Welcome to the August edition of the Insider. Do you know someone who would enjoy the Insider? Forward this email to them and they can subscribe here.
On the new paradigm of insurance
Earlier this year, the CFO of Florida blamed “wokeness” as the reason for Farmers Insurance leaving the state after the company determined it was too risky to insure policyholders in a state that is increasingly disaster-prone. If only it were so simple as a culture war. From economics to geography to risk models, the tectonic plates underneath the insurance industry are shifting due to converging factors like climate change, population growth, asset appreciation, and a lack of affordable housing.
- Since 2020, the US has experienced an average of 20 disasters per year of at least one billion dollars, up from 13 billion-dollar disasters per year in the 2010s, and 7 billion-dollar disasters per year in the 2000s.
- Traditionally, “secondary perils” like thunderstorms have been less costly to insurance companies than the primary perils of hurricanes and earthquakes. But climate change is reversing that: thunderstorms alone have accounted for almost 70% of insured catastrophic losses in 2023. While the big storms make the news, it’s the regional ones that will compound losses and drive rate hikes.
This analysis by Moody’s shows how insurance and reinsurance companies are transforming how and where they do business. We’re moving into a new paradigm where state-run insurance companies are stepping in, private companies are stepping out, homeowners are going without insurance, and the fundamentals of underwriting risk and forecasting everything from fires to floods are being revisited. While “firetech” startups try to tackle the growing incidence of destructive forest fires, the XPrize launched “XPrize Wildfire” this year, and some communities are using everything from drones to goats to prevent fires, it will require far more ambitious and coordinated efforts to protect private property at scale in the age of climate change.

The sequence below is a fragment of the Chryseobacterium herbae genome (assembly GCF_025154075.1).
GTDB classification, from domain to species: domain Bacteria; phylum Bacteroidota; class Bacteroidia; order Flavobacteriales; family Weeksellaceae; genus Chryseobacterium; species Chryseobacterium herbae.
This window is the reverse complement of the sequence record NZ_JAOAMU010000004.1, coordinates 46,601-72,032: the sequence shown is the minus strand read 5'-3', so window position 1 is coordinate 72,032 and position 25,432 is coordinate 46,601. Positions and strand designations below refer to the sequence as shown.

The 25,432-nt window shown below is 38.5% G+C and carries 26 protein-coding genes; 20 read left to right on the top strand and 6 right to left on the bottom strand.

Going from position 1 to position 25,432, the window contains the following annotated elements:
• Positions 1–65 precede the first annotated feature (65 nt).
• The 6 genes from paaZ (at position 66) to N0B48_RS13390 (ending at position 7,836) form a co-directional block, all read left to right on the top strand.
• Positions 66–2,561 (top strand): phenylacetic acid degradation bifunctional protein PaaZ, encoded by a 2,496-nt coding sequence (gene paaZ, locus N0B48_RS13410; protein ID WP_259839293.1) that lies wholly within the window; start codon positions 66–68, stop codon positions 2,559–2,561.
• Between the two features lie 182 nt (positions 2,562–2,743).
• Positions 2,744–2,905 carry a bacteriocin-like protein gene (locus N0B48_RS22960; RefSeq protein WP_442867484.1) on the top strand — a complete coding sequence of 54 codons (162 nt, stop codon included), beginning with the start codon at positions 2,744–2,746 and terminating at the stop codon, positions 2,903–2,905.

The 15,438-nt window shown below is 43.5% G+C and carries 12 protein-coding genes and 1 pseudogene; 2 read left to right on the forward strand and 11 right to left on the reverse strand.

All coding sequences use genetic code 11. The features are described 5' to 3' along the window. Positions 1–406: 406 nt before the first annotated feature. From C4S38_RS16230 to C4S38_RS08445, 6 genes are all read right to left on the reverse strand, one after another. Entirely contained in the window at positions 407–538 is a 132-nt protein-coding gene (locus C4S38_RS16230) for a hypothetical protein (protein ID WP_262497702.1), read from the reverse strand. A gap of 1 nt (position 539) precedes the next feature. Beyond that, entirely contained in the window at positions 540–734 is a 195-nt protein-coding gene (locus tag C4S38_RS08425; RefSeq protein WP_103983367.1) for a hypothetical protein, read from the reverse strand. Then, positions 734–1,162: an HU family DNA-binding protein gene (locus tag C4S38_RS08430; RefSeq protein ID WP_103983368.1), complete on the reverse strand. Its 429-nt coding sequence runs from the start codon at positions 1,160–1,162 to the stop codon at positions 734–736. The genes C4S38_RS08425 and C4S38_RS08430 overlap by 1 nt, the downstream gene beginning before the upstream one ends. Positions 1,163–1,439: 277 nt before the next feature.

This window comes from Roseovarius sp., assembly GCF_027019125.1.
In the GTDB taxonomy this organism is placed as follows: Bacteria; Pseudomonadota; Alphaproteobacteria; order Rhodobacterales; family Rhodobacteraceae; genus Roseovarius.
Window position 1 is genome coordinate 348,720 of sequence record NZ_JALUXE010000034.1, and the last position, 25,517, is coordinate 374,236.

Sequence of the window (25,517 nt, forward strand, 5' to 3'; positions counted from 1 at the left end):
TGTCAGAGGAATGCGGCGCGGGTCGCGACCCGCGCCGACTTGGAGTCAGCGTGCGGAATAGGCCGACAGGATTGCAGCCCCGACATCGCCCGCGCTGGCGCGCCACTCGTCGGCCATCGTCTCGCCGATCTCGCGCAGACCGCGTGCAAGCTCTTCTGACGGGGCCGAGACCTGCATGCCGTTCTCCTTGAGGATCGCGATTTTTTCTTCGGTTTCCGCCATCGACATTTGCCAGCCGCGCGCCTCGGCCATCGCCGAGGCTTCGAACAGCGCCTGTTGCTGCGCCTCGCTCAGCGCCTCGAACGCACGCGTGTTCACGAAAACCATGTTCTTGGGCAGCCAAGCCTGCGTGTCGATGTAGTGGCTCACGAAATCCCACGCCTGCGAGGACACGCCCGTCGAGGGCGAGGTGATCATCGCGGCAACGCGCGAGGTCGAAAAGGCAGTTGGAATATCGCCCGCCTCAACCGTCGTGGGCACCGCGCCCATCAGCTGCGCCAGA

On original thinking
Between podcasts and Twitter, it’s easy to find myself lost in the industrial complex of advice. There are just endless articles to read, podcast conversations to listen to, Twitter threads to unfurl. Sometimes I find myself not really seeking targeted advice as much as I am seeking entertainment through advice. What am I looking for? I don’t really know, but I do know that advice is enormously entertaining: frameworks, insights, mental models, statistics, trends, hot takes, lessons, first principles. The problem is that the more we consume advice as entertainment, the harder it is to hear our own voice. It crowds out original thinking and atrophies our ability to practice the elusive skills of listening to our own intuitive, reflective intelligence. It’s far easier to be a product of the last conversation we listened in on than it is to slowly consider our own, very personal answer to a question like: “What important truth do very few people agree with you on?” What’s your answer?
On main street businesses
In the next 20 years, baby boomers will transfer $53 trillion to younger generations. To put that in perspective, that’s enough wealth to give each of the remaining 260 million non-boomer Americans over $200,000 in cash. While it won’t be evenly distributed, it is the largest transfer of wealth in human history. One in every two businesses in the US is owned by people older than 55 years old, which means millions of small businesses—the backbone of the US economy—will trade hands in the next two decades. This presents a big opportunity to buy private companies, especially with tools like an SBA 7(a) loan, which allows buyers to leverage up to 90%. The transition of assets and companies will allow new entrants to begin building generational wealth, employees to buy companies from their retiring owners, and entrepreneurs to choose the slow-and-steady entrepreneurship-through-acquisition models over the high-risk/high-reward venture-backed models of Silicon Valley. For those willing to look beneath the flashiness of generative AI and the newest technologies, there is a trillion dollar opportunity composed of small mainstreet businesses quietly cash flowing.